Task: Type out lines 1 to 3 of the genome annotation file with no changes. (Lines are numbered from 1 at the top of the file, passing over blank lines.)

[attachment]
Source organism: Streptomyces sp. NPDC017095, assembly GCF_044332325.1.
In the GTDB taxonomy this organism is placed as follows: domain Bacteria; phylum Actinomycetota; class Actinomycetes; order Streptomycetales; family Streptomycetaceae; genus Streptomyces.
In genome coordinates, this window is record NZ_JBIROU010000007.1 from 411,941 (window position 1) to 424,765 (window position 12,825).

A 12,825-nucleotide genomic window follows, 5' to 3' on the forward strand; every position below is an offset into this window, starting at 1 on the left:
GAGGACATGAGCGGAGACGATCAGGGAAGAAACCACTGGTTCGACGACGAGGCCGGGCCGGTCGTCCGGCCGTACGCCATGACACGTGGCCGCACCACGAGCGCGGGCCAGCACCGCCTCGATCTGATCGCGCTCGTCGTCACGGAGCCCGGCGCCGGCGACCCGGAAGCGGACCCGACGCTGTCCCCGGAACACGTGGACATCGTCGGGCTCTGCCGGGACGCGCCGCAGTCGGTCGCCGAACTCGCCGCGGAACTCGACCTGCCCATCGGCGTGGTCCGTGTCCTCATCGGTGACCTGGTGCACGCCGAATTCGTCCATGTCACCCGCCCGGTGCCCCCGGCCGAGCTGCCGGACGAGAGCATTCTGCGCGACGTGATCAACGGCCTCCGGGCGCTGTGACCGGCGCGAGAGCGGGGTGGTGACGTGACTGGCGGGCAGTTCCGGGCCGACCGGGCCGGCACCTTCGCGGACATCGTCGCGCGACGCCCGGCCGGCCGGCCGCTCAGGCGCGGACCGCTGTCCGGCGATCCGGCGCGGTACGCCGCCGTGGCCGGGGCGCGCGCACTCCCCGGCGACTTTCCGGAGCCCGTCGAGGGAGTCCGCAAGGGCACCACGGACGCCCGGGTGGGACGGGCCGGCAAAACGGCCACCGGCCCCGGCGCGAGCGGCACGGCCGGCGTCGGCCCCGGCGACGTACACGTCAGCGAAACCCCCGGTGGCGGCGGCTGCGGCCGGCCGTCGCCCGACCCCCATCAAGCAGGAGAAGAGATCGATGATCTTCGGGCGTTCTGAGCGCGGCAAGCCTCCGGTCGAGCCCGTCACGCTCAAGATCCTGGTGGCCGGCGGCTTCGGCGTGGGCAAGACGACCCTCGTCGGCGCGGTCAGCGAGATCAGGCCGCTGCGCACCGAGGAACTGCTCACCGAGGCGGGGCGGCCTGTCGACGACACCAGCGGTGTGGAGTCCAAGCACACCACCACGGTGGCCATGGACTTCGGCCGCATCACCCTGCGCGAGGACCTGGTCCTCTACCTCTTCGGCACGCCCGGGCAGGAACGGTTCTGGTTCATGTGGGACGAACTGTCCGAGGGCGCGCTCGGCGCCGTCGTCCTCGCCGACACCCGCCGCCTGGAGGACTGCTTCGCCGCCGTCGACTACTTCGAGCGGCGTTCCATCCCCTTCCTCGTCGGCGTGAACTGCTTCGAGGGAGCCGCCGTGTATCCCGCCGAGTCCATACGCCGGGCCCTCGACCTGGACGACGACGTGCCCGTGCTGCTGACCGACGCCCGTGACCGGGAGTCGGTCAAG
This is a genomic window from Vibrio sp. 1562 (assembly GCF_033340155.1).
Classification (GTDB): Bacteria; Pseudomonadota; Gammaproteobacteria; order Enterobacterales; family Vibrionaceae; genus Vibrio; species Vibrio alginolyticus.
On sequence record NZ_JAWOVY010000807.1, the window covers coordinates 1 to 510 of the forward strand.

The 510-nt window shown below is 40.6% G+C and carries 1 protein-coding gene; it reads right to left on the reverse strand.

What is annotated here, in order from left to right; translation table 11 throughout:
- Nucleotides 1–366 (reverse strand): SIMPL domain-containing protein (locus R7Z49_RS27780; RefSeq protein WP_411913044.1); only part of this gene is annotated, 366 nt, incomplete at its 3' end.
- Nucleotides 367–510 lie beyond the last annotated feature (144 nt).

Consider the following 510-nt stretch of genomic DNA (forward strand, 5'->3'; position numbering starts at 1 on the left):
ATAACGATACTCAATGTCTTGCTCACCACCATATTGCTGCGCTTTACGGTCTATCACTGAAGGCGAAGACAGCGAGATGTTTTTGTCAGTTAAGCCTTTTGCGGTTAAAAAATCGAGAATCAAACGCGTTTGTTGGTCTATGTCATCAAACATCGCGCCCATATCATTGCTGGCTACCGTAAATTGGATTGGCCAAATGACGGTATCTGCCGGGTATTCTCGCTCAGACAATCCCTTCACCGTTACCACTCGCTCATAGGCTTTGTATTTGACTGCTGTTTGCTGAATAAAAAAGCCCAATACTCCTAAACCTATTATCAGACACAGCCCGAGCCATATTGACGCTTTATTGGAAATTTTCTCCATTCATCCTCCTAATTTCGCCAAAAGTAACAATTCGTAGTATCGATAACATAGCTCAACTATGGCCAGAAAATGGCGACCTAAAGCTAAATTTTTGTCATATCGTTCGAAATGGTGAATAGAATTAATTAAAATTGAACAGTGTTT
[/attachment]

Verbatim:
Source organism: Streptomyces sp. NPDC017095, assembly GCF_044332325.1.
In the GTDB taxonomy this organism is placed as follows: domain Bacteria; phylum Actinomycetota; class Actinomycetes; order Streptomycetales; family Streptomycetaceae; genus Streptomyces.
In genome coordinates, this window is record NZ_JBIROU010000007.1 from 411,941 (window position 1) to 424,765 (window position 12,825).